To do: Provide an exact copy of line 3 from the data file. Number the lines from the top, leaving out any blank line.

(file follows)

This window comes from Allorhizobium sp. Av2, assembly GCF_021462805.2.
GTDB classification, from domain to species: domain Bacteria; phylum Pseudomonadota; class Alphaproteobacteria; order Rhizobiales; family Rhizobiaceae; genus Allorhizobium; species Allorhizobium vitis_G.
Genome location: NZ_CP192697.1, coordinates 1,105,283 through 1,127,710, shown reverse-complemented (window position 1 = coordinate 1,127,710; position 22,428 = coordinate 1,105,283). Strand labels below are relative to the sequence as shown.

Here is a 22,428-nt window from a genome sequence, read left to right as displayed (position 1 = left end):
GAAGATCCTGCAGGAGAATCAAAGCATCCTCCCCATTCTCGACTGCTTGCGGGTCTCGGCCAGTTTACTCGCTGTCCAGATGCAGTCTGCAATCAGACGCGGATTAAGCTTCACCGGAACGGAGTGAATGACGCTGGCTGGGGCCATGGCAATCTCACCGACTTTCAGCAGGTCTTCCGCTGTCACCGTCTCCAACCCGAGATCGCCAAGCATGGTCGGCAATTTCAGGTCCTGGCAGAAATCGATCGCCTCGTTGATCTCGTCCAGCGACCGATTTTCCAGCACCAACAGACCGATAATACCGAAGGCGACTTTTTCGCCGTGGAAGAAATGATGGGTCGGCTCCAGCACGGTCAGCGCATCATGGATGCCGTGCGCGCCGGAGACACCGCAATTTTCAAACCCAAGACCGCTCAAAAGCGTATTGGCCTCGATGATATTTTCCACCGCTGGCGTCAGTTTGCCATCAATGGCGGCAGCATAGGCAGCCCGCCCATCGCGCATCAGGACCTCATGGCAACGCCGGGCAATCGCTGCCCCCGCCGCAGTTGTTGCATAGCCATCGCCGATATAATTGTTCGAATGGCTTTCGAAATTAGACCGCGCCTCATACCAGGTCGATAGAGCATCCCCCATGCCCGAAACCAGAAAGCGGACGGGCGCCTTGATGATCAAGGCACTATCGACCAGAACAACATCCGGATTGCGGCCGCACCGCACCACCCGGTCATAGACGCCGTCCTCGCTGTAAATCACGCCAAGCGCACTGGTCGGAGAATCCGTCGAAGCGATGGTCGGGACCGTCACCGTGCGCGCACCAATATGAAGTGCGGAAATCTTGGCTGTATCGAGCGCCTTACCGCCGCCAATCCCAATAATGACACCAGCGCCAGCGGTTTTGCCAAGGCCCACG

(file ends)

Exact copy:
Genome location: NZ_CP192697.1, coordinates 1,105,283 through 1,127,710, shown reverse-complemented (window position 1 = coordinate 1,127,710; position 22,428 = coordinate 1,105,283). Strand labels below are relative to the sequence as shown.